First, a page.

Summer 2024 - FASS 222 D300

Special Topics in Arts and Social Sciences: Academic Communication (1)

Finding Voice: Public Speak

Class Number: 4419

Delivery Method: In Person


  • Course Times + Location:

    May 6 – Jun 17, 2024: Thu, 1:30–4:20 p.m.

  • Prerequisites:

    15 units.



Introduces to the basic knowledge and skills required for producing accurate, responsible and effective written and verbal academic communication in the arts and social sciences. Topics vary with instructor expertise. No prior knowledge of the topic is required. Suitable for students across all disciplines. Students may take this course for credit up to three times if a different topic is taught. Students with credit for FASS 200 or FASS 205 may not take this course for further credit unless a different topic is offered.


Selected Topics: Finding Voice: Public Speaking
This course is a unique opportunity to deepen your presentation skills through an immersive and dynamic workshop-style course. Over five weeks, you will engage with the many skills necessary to develop greater confidence in your abilities to orally communicate. This will include practical exercises aimed at strengthening your voice, widening your repertoire of non-verbal communication skills, and developing techniques to address performance anxiety. You will also be introduced to core public speaking theory which will allow you to analyze speeches for their structure, style and impact. While much attention will be paid to the more skills-based aspects of presenting, at the heart of the course is a focus on connecting with your own personal stories and exploring your relationship with the audience.

Every week you will have readings that allow you to focus on the key principles behind the work that we will be doing, contemplate the frameworks that drive communication and gain greater insight into the historical perspectives that have shaped the techniques you will be employing. You will then watch videos that provide examples of the concepts covered in the written material and have an opportunity to then reflect and synthesize the readings and viewings with your own personal experiences through written reflections. Finally, and most importantly, you will implement and experiment with these ideas by both creating, presenting and providing feedback on a variety of mini-presentations.


  • Identify, analyze and demonstrate key rhetorical and non-verbal strategies in a persuasive speech.
  • Plan, structure, and deliver a clear, coherent and meaningful message for a specific context.
  • Give and receive relevant and constructive feedback.
  • Experiment with techniques in managing performance anxiety.
  • Reflect on ways that public speech has impacted personal relationships and beliefs.
FASS 222 D300 runs for 5 weeks (sessions on May 9, 16, 23, 30, June 6). The first session is 1 hour, the rest of 4 sessions are 3 hours each. This is a 1 credit course.

You can take more than one FASS Forward 1 credit course, as long as the topic is different. See the other courses here


  • Grading is pass/fail, based on: 3 Speeches, 2 Feedback Exchanges , 2 Written Reflections w/Analysis 100%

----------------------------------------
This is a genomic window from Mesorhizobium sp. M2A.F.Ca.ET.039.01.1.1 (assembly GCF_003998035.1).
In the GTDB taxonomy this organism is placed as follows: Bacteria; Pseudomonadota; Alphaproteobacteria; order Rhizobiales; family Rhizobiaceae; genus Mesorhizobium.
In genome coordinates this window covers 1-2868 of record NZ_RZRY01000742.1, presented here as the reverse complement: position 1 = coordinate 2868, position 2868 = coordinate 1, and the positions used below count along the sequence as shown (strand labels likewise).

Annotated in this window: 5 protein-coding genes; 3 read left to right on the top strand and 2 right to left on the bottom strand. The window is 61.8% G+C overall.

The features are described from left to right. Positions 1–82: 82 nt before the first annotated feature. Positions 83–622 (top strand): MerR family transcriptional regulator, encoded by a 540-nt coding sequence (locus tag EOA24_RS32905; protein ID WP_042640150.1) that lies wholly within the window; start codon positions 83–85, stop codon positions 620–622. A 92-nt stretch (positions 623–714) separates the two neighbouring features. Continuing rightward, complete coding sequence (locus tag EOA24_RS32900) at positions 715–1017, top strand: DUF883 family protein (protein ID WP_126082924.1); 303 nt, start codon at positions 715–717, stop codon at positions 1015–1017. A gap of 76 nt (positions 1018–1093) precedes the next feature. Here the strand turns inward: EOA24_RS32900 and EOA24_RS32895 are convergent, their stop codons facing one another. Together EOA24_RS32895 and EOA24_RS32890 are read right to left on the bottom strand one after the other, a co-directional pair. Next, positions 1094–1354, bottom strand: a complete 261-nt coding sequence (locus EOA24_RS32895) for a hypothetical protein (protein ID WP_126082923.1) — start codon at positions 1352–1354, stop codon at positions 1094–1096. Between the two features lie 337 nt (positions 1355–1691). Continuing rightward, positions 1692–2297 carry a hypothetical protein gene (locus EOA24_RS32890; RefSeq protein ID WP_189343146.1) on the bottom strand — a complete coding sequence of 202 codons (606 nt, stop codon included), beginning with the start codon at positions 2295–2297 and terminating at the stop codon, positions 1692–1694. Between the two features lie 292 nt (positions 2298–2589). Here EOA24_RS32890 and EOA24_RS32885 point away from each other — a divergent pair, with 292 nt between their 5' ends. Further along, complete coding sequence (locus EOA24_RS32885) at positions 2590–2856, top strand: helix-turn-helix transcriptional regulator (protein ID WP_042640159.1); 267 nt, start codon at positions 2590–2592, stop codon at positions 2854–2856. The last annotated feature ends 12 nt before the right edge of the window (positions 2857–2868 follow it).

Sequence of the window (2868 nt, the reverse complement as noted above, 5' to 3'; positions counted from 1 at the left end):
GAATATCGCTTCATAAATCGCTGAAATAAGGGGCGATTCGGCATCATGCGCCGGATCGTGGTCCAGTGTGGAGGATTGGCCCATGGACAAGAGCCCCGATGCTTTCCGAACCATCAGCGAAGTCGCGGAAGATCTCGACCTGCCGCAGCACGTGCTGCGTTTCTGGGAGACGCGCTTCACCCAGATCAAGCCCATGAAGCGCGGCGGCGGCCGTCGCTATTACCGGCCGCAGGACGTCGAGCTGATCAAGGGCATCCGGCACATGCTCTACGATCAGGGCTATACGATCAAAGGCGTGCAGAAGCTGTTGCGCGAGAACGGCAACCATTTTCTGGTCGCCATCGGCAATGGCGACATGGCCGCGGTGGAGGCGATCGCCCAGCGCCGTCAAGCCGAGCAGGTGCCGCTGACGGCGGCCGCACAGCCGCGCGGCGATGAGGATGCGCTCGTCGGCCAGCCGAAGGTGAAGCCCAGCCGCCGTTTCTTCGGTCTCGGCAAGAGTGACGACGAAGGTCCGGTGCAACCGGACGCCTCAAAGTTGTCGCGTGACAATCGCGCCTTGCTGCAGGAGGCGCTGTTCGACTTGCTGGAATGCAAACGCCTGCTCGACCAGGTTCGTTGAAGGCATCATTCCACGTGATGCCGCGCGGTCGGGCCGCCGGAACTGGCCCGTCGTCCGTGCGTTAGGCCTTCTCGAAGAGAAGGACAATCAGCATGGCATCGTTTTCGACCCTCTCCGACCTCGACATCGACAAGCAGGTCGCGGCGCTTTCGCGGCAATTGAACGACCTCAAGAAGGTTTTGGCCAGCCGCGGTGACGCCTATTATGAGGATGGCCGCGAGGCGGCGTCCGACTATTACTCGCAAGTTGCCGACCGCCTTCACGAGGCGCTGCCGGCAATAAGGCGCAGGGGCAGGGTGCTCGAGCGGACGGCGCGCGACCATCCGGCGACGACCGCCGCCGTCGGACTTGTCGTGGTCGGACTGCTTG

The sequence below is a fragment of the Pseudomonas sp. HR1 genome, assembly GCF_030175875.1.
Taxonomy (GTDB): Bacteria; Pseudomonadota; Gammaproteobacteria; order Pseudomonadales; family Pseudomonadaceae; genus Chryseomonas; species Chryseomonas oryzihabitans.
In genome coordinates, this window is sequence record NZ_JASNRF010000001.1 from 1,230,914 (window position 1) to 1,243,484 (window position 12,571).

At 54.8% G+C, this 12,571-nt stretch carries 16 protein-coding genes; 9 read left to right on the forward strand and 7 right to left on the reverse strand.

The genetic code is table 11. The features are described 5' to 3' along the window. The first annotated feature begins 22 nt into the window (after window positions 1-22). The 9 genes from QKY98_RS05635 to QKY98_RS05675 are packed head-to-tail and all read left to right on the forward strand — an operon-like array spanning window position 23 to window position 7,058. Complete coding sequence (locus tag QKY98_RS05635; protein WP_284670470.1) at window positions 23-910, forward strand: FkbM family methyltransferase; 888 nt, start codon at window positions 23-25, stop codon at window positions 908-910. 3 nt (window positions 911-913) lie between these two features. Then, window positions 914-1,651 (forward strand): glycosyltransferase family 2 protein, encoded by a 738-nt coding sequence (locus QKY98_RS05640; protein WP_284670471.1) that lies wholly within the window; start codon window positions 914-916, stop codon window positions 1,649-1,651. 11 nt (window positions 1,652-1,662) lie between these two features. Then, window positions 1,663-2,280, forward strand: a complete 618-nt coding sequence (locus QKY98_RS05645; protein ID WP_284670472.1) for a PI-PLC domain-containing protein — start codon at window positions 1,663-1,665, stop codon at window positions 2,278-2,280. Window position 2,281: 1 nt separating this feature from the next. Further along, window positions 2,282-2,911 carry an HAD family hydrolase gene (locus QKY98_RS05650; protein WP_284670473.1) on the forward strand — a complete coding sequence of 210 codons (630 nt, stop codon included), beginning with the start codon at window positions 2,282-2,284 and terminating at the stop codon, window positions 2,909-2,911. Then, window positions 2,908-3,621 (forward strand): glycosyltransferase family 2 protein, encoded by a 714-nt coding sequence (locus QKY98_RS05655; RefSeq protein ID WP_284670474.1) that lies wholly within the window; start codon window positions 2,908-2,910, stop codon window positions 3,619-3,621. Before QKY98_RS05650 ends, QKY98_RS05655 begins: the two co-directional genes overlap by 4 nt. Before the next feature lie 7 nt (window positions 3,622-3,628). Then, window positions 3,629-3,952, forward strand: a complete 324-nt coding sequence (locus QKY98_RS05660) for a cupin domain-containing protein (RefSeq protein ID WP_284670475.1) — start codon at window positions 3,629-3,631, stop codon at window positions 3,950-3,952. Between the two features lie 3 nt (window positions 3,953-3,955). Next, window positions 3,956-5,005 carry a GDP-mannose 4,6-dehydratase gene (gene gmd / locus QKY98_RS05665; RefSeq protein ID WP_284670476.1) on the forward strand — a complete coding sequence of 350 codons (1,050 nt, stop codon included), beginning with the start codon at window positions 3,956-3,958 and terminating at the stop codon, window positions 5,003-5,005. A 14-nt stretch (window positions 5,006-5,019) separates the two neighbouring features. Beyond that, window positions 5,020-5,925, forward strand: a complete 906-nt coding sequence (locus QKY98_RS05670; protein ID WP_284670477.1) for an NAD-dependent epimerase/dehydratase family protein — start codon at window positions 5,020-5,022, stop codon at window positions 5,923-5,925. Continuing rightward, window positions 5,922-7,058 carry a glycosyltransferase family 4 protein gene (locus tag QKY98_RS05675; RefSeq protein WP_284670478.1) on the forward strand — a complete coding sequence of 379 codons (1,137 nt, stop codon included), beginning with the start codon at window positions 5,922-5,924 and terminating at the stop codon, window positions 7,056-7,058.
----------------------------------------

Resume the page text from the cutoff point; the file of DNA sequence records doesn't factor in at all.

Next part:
This FASS Forward course is delivered entirely in-person. It is designed to improve your skills for future success and work in this class is expected to be of high quality. A competency-based grading system will be used to assess your academic performance and active participation in all learning activities. That means only a P (pass) or F (fail) will appear on your transcript. There is no numerical equivalent for the final grade, and it does not affect either your grade point average or cumulative grade point average.

  • P (pass) means that you have demonstrated your competency in relation to the learning objectives, met all the criteria for the course, and demonstrated the skills you have acquired.
  • F (fail) means that you do not receive credit for the course.



Tucker, Barbara; Barton, Kristin; Burger, Amy; Drye, Jerry; Hunsicker, Cathy; Mendes, Amy; and LeHew, Matthew, "Exploring Public Speaking: 4th Edition" (2019). Communication Open Textbooks. 1.

Chapters 1, 8, 13, 7 and 11.

You will also be required to view several speeches available through Canvas.


Your personalized Course Material list, including digital and physical textbooks, are available through the SFU Bookstore website by simply entering your Computing ID at:

Registrar Notes:


SFU’s Academic Integrity website is filled with information on what is meant by academic dishonesty, where you can find resources to help with your studies and the consequences of cheating. Check out the site for more information and videos that help explain the issues in plain English.

Each student is responsible for his or her conduct as it affects the university community. Academic dishonesty, in whatever form, is ultimately destructive of the values of the university. Furthermore, it is unfair and discouraging to the majority of students who pursue their studies honestly. Scholarly integrity is required of all members of the university.


Students with a faith background who may need accommodations during the term are encouraged to assess their needs as soon as possible and review the Multifaith religious accommodations website. The page outlines ways they begin working toward an accommodation and ensure solutions can be reached in a timely fashion.